There were 93 dental students celebrating a milestone in their education when they transition from learning about being an oral health care giver, to becoming one.
The ceremony was led by Dean Isabel Garcia, D.D.S., M.P.H., and a group of speakers helped convey the import of the day and the mindset of the class as they begin working in the clinics and taking care of their patients.
On average, the DMD students provide care for 128 patients during the last two years of their training, completing an average of 1,000 procedures. Garcia stressed the importance of remembering that each patient needs to be cared for as an individual which can be difficult given the stresses associated with dental school and life in general.
“Take the time to be present. Take a moment each day to be humble about what you still need to learn. And each day, embrace this huge opportunity that you have before you: to learn, to care, to serve and to heal,” she said.
Brett Zak, D.M.D., president of the college’s Academy of Alumni & Friends, congratulated the class on completing their second year of dental school and offered the continued support of the college’s alumni and friends during the completion of their training and beyond. He also talked about the importance of keeping the patient in mind and understanding the significance of the dentist’s impact on a patient.
Class member Rachit Patel spoke to the class about their journey so far and where they are heading, as well as focusing on professionalism, “We are about to embark on one of the greatest professions in the world – but it is up to us to be resilient to the unprincipled, virtuous in our standards, and diligent in our work.”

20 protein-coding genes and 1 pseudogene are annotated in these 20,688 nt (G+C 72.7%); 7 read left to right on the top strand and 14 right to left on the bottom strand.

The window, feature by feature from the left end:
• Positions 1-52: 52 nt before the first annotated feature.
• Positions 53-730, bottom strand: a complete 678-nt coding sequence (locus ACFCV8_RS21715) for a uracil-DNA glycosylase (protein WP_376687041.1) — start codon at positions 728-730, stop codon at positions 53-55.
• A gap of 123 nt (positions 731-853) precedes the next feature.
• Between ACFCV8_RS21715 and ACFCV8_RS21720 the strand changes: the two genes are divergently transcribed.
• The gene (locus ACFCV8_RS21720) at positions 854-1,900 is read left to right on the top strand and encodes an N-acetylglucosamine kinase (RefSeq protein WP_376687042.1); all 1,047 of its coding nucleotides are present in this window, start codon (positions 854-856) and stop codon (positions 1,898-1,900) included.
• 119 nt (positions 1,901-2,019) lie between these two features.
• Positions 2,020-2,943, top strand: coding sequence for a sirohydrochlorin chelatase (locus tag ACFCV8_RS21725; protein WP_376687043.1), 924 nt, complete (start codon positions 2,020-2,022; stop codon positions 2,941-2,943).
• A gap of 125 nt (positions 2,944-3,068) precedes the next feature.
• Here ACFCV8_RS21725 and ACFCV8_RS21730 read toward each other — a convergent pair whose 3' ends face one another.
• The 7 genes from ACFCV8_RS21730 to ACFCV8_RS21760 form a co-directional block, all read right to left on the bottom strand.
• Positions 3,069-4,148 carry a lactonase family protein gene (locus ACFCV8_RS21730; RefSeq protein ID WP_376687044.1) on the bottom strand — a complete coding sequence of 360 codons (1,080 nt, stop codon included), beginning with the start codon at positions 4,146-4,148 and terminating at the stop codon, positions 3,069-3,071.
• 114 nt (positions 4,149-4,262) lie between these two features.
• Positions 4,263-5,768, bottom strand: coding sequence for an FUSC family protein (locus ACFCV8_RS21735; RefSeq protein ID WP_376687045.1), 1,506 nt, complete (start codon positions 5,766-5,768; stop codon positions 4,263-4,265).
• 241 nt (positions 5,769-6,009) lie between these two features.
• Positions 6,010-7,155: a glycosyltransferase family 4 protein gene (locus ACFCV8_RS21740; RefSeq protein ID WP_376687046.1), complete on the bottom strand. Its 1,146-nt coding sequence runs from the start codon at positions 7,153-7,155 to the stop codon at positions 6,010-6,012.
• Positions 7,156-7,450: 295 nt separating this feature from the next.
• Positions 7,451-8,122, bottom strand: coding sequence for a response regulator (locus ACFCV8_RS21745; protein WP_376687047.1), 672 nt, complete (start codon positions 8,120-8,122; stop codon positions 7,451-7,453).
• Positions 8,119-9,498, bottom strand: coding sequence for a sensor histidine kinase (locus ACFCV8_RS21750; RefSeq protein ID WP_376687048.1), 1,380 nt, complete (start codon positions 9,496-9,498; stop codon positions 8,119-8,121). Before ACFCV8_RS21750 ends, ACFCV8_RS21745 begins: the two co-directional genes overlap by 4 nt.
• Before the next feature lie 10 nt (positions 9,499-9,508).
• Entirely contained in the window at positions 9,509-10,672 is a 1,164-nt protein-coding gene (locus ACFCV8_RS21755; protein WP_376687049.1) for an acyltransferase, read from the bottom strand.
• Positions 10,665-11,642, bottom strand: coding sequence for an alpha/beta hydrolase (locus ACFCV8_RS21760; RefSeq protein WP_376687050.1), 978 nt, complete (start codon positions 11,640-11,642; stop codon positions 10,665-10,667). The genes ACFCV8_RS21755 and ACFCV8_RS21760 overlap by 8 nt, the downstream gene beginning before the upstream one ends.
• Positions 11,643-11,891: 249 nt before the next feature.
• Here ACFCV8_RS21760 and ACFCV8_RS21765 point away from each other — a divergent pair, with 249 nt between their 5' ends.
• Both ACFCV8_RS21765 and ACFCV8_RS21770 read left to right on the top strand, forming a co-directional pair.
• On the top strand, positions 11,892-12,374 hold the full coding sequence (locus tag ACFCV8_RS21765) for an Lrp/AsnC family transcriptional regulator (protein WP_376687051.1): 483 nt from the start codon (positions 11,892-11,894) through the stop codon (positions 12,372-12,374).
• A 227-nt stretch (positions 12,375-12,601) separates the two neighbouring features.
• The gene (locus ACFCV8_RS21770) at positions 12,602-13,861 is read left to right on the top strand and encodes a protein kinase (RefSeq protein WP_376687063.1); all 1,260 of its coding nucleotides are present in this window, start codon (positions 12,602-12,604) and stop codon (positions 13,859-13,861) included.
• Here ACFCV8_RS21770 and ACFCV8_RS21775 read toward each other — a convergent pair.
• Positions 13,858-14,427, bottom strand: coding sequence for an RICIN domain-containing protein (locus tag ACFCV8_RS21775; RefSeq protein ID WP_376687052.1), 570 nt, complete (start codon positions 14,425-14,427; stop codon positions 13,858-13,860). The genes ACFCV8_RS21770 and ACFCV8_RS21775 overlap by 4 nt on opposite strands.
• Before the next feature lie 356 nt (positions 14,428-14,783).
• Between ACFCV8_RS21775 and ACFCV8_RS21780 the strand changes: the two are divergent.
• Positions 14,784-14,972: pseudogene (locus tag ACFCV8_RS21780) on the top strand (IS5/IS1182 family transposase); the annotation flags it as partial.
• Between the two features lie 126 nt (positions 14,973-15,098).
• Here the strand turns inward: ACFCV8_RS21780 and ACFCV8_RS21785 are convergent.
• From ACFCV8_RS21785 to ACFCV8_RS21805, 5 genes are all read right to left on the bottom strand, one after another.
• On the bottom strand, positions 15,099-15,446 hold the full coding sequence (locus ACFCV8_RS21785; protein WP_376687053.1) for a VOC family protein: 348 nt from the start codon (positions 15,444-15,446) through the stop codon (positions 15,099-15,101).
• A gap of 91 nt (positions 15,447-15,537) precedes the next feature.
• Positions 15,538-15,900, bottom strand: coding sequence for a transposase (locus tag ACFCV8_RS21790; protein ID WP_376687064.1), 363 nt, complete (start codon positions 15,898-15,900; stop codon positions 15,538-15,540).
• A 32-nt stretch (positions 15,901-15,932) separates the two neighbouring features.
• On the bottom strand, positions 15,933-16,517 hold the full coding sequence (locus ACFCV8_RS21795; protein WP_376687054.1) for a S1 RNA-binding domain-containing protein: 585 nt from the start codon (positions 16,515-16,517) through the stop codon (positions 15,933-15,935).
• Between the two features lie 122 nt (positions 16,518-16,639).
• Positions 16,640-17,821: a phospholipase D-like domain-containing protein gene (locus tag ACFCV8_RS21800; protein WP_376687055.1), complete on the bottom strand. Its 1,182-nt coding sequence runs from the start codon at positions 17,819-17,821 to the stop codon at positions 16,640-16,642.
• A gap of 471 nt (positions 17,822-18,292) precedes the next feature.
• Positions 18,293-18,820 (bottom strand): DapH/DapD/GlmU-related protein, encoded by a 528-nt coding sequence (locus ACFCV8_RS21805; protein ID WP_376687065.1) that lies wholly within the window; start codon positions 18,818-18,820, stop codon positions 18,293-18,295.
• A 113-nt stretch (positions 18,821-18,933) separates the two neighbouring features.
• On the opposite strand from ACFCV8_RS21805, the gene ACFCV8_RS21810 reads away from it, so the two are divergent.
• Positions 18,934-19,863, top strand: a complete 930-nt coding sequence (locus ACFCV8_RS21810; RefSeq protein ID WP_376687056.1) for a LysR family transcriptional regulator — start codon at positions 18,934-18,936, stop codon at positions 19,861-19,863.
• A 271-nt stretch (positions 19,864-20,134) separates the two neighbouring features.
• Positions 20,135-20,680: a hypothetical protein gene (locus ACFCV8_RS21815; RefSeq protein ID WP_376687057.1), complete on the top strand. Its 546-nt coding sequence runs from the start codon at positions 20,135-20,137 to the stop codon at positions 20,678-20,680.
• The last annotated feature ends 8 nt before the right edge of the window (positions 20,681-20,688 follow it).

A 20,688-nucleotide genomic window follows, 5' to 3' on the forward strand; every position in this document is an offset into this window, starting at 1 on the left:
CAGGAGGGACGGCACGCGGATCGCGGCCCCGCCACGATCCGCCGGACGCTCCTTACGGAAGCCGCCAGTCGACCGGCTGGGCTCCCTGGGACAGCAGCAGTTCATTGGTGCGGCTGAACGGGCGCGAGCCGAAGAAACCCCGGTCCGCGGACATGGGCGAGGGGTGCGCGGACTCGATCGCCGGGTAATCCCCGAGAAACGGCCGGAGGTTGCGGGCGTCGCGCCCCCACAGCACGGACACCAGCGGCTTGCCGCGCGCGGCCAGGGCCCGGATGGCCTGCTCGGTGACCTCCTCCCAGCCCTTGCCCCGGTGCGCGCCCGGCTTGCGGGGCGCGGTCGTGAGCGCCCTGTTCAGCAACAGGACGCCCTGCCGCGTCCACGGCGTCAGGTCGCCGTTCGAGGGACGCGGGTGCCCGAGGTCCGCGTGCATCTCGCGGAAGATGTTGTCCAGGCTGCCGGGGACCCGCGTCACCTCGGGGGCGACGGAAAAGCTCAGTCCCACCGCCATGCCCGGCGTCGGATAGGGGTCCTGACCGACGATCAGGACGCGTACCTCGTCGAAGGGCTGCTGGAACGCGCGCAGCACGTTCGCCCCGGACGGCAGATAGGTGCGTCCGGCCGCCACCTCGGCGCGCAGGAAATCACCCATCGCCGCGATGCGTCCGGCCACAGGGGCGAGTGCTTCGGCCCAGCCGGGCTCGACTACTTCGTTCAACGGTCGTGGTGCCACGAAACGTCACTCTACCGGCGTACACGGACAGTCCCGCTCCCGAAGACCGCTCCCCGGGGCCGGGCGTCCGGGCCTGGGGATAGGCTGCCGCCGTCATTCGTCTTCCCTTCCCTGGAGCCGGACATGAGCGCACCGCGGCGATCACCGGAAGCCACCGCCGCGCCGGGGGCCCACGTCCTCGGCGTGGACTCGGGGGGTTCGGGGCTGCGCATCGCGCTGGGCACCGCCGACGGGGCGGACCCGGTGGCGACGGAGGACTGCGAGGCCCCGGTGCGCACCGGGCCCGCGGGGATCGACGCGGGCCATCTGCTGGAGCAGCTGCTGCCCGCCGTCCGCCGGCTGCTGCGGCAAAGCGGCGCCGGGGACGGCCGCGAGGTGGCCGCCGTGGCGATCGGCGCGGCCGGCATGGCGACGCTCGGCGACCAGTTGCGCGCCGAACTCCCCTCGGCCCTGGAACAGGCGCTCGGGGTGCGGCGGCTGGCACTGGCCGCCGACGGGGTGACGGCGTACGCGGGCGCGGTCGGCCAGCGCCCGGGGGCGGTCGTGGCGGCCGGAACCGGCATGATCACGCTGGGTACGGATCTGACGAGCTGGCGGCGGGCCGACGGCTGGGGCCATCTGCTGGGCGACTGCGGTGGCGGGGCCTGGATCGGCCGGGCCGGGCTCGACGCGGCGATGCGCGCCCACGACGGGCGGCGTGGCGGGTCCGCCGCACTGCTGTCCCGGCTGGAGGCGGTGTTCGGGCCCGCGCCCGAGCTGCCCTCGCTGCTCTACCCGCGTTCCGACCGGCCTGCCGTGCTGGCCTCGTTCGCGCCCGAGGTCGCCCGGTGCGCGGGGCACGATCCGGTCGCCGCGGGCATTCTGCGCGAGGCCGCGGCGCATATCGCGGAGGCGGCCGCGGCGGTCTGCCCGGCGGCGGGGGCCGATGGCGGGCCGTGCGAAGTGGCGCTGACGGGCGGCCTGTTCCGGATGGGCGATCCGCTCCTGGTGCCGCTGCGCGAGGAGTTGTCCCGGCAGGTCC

The president of the class, Angela Claire Alon-alon Sayoc, shared the code of conduct, written by the class in their freshman year and signed by all members.
Michael Aggnatz, D.D.S., the incoming president of the Florida Dental Association, spoke about how important the students’ family members and friends have been in their educational process. He emphasized that dentistry is both an art and a science, that dentists must learn to understand their patients in order to treat their oral health.
He said, “All patients bring a different perspective, much of it based on experiences, culture, education, values, fears and knowledge oral health. As physicians of the masticatory system we must examine, diagnose, educate, treatment plan and deliver treatment all within the framework of your patient’s perspective and value system.”
Marc Ottenga, D.D.S., a clinical associate professor in the department of restorative dental sciences, led a moment of silence to remember Huy Huynh, D.M.D. He graduated from the college in 2013 and recently passed away. He and his family have several close connections to the DMD Class of 2019 and to the college, and Ottenga shared several memories and comments about Huynh.
Dr. Huynh’s family would like to honor his memory by sharing the word about the dentistry scholarship fund. To honor Dr. Huynh, please visit here to donate to the Dr. Huy Huynh UF College of Dentistry Memorial Scholarship.
The attendees were also treated to two beautiful renditions of very familiar songs by members of the class. The National Anthem was arranged by Greta Smidt, and sung by Smidt and fellow class member Daniel Popper, with Constantine Granatosky playing the violin and Emily Tan playing the flute. Then all four of them sang an acapella version of the University of Florida Alma Mater in four-part harmony, bringing the ceremony to a lovely close.